CO2 (R744)-based refrigeration technologies can offer numerous benefits to the Philippines’ expanding cold storage sector, according to Emilio Gonzalez La’O, President of Cold Front Technologies Asia, a HVAC&R contractor.
From low energy usage and maintenance costs to suitability for urban locations, transcritical CO2 systems can provide an economic and safe option for cold storage facility operators looking to increase their capacity. They are also more sustainable than alternative equipment.
In an interview with Jan Dusek, Chief Operating Officer and Head of Asia Pacific at ATMOsphere, publisher of R744.com, Gonzalez La’O noted that there are currently around 500,000 pallet positions across the Philippines. With a 98–100% occupancy rate, there is a need for additional capacity, he added.
For examples, Filipino cold chain solutions provider Glacier Megafridge is expecting to double its cold storage capacity from 70,000 to 150,000lbs (31,751 to 68,038kg) over the next five years.
To support the adoption of CO2 systems in the Philippines, Gonzalez La’O said that improvements need to be made to the local and regional supply chain, and end users need to be better educated on the financial and environmental benefits of the technology.
Embracing new technologies
“When we started [in 2016], we knew that we needed to do something a little different to be able to compete in this industry,” explained Gonzalez La’O. “Besides trying to get into refrigeration and HVAC systems, a good way to make a mark for ourselves is to really embrace new technologies such as CO2 and R290 [propane]; we really wanted to be a leader in [those technologies].”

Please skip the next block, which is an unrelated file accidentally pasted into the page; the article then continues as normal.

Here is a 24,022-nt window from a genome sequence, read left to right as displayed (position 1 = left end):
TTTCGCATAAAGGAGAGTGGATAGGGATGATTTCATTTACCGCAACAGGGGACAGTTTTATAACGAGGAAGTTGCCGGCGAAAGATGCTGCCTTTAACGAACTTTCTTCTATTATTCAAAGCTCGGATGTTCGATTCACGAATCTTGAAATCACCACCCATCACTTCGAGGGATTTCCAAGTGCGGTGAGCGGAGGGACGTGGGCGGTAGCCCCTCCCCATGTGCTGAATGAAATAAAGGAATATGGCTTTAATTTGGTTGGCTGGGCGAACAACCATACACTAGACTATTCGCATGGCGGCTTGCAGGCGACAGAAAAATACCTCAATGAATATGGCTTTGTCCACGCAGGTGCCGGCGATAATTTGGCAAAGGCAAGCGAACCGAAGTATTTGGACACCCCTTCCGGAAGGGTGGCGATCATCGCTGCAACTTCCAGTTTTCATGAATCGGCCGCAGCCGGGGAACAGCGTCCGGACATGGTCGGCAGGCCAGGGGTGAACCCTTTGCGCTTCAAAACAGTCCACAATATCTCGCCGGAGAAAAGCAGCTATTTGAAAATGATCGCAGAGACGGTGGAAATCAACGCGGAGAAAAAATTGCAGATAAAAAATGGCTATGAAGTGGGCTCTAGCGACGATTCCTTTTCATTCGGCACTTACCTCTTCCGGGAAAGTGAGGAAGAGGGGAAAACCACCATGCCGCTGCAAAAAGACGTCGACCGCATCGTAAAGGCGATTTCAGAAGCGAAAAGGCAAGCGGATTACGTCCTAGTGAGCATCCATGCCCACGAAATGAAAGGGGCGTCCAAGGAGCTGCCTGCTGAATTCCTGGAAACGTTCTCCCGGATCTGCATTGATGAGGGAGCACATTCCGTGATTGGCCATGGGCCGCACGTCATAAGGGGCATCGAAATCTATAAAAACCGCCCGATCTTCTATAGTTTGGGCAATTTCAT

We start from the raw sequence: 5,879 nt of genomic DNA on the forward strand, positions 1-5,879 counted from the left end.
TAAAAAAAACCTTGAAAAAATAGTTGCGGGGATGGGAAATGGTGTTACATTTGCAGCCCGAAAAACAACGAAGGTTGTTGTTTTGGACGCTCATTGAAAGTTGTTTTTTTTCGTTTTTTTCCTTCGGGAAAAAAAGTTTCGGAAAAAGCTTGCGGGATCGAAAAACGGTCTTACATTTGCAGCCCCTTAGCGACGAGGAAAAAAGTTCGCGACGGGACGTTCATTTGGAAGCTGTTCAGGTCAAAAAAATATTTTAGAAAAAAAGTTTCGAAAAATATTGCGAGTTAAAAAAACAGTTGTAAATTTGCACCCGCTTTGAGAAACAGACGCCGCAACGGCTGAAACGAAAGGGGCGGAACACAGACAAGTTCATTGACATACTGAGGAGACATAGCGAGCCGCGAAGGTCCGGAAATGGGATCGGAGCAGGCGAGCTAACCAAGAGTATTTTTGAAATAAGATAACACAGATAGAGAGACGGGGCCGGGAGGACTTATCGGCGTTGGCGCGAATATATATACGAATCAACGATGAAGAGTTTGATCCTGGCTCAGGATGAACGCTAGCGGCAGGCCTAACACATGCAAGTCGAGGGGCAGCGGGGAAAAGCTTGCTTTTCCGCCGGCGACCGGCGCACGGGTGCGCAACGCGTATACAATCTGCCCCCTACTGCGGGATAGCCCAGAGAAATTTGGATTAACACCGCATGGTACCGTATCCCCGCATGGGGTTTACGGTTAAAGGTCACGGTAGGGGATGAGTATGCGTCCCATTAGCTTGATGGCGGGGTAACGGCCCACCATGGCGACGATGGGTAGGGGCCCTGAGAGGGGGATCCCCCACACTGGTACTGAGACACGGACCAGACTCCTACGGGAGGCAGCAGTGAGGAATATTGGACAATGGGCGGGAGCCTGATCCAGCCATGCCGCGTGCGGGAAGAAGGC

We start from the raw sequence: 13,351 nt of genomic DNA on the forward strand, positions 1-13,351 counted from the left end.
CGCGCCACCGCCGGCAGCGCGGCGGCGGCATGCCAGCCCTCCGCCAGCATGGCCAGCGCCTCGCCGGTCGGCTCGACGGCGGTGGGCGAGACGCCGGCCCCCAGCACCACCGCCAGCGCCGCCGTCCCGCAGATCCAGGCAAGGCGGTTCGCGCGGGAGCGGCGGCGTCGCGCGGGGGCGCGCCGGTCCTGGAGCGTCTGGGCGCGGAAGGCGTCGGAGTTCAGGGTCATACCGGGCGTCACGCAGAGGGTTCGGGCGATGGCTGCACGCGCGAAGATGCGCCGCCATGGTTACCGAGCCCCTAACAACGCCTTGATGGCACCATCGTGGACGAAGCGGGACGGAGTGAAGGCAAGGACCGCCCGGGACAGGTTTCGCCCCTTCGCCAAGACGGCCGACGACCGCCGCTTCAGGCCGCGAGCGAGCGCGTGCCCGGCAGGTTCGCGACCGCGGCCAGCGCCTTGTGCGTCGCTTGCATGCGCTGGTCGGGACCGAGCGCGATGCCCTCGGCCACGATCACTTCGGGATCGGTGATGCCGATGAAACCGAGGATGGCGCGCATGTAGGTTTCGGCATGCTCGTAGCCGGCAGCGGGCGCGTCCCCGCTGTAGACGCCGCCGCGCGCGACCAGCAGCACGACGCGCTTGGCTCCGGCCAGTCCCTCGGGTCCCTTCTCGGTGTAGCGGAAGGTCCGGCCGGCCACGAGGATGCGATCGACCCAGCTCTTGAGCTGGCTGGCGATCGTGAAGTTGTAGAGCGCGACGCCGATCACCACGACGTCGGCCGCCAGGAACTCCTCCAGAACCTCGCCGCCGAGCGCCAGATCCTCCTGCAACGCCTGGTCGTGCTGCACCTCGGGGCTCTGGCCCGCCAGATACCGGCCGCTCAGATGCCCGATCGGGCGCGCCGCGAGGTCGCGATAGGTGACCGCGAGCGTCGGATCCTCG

In January 2023, Cold Front installed the Philippine’s first transcritical CO2 refrigeration unit, which was manufactured by Japanese OEM Nihon Netsugen Systems. The unit was commissioned as part of a demonstration project at the Cold Chain Innovation Hub (CCI-Hub) in Taguig City.
Less than 10 months later, the two companies had finished installing a transcritical CO2 system at a Glacier Megafridge refrigerated warehouse on the island of Panay – the country’s first CO2-based cold storage facility.
The project received co-financing from the Global Partnership for Improving the Food Cold Chain in the Philippines (FCC), via the CCI-Hub, to show how improved cold chains can help to reduce greenhouse gas emissions, operational costs and food loss in the Philippines.
“Besides trying to get into refrigeration and HVAC systems, a good way to make a mark for ourselves is to really embrace new technologies such as CO2 and R290 [propane], we really wanted to be a leader in [those technologies].”Emilio Gonzalez La’O, Cold Front Technologies Asia
The results and learnings from this project will be presented at the ATMOsphere Asia Pacific (ATMO APAC) Summit 2024 in Tokyo. The conference is due to take place February 6–7 and is hosted by ATMOsphere.
A second project is expected to be completed in Pasig, just outside Manila, in December. This installation includes a CO2-based blast freezer, which, according to Gonzalez La’O, demonstrated the versatility of the technology. This is the first time CO2 has been used for blast freezing in the Philippines, he added.